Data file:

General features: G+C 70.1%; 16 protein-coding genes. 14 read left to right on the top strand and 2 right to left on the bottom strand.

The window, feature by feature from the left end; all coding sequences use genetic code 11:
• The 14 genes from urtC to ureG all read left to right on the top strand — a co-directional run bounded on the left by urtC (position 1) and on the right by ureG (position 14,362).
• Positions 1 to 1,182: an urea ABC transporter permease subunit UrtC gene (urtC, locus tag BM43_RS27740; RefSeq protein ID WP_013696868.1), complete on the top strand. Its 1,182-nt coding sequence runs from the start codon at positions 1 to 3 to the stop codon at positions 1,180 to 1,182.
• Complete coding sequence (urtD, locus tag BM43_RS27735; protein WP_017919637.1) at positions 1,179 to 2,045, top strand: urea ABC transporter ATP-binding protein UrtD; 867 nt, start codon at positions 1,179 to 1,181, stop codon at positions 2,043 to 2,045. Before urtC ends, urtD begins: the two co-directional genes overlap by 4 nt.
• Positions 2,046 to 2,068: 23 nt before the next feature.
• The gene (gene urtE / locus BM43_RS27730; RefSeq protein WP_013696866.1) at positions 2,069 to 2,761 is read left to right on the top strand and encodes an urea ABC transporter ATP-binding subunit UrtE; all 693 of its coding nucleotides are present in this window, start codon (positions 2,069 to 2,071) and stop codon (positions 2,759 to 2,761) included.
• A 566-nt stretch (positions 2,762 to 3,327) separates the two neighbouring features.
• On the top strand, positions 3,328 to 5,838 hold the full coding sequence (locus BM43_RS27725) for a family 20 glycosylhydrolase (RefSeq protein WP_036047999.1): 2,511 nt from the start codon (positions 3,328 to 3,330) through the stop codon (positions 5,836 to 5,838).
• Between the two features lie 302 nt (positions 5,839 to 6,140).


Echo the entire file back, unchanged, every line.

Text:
General features: G+C 70.1%; 16 protein-coding genes. 14 read left to right on the top strand and 2 right to left on the bottom strand.

The window, feature by feature from the left end; all coding sequences use genetic code 11:
• The 14 genes from urtC to ureG all read left to right on the top strand — a co-directional run bounded on the left by urtC (position 1) and on the right by ureG (position 14,362).
• Positions 1 to 1,182: an urea ABC transporter permease subunit UrtC gene (urtC, locus tag BM43_RS27740; RefSeq protein ID WP_013696868.1), complete on the top strand. Its 1,182-nt coding sequence runs from the start codon at positions 1 to 3 to the stop codon at positions 1,180 to 1,182.
• Complete coding sequence (urtD, locus tag BM43_RS27735; protein WP_017919637.1) at positions 1,179 to 2,045, top strand: urea ABC transporter ATP-binding protein UrtD; 867 nt, start codon at positions 1,179 to 1,181, stop codon at positions 2,043 to 2,045. Before urtC ends, urtD begins: the two co-directional genes overlap by 4 nt.
• Positions 2,046 to 2,068: 23 nt before the next feature.
• The gene (gene urtE / locus BM43_RS27730; RefSeq protein WP_013696866.1) at positions 2,069 to 2,761 is read left to right on the top strand and encodes an urea ABC transporter ATP-binding subunit UrtE; all 693 of its coding nucleotides are present in this window, start codon (positions 2,069 to 2,071) and stop codon (positions 2,759 to 2,761) included.
• A 566-nt stretch (positions 2,762 to 3,327) separates the two neighbouring features.
• On the top strand, positions 3,328 to 5,838 hold the full coding sequence (locus BM43_RS27725) for a family 20 glycosylhydrolase (RefSeq protein WP_036047999.1): 2,511 nt from the start codon (positions 3,328 to 3,330) through the stop codon (positions 5,836 to 5,838).
• Between the two features lie 302 nt (positions 5,839 to 6,140).